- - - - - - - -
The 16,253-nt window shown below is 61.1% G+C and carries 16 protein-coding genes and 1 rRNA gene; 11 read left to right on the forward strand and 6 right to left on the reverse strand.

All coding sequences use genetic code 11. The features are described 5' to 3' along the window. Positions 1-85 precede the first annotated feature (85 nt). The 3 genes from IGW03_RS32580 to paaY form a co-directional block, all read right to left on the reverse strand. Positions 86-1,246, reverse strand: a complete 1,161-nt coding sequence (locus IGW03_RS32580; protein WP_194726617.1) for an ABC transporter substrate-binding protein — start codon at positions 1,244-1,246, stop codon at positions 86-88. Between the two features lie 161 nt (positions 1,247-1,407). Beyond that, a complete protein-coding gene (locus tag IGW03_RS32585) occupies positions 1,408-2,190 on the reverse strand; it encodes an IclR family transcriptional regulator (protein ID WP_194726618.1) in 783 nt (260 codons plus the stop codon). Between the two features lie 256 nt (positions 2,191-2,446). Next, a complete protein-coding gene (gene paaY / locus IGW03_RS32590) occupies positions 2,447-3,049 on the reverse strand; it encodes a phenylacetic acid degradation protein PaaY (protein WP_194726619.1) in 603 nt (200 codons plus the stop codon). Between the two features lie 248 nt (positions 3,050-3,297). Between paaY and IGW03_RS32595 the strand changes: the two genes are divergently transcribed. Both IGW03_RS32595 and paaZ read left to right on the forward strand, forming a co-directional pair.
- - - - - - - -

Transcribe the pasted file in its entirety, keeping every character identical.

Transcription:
The 16,253-nt window shown below is 61.1% G+C and carries 16 protein-coding genes and 1 rRNA gene; 11 read left to right on the forward strand and 6 right to left on the reverse strand.

All coding sequences use genetic code 11. The features are described 5' to 3' along the window. Positions 1-85 precede the first annotated feature (85 nt). The 3 genes from IGW03_RS32580 to paaY form a co-directional block, all read right to left on the reverse strand. Positions 86-1,246, reverse strand: a complete 1,161-nt coding sequence (locus IGW03_RS32580; protein WP_194726617.1) for an ABC transporter substrate-binding protein — start codon at positions 1,244-1,246, stop codon at positions 86-88. Between the two features lie 161 nt (positions 1,247-1,407). Beyond that, a complete protein-coding gene (locus tag IGW03_RS32585) occupies positions 1,408-2,190 on the reverse strand; it encodes an IclR family transcriptional regulator (protein ID WP_194726618.1) in 783 nt (260 codons plus the stop codon). Between the two features lie 256 nt (positions 2,191-2,446). Next, a complete protein-coding gene (gene paaY / locus IGW03_RS32590) occupies positions 2,447-3,049 on the reverse strand; it encodes a phenylacetic acid degradation protein PaaY (protein WP_194726619.1) in 603 nt (200 codons plus the stop codon). Between the two features lie 248 nt (positions 3,050-3,297). Between paaY and IGW03_RS32595 the strand changes: the two genes are divergently transcribed. Both IGW03_RS32595 and paaZ read left to right on the forward strand, forming a co-directional pair.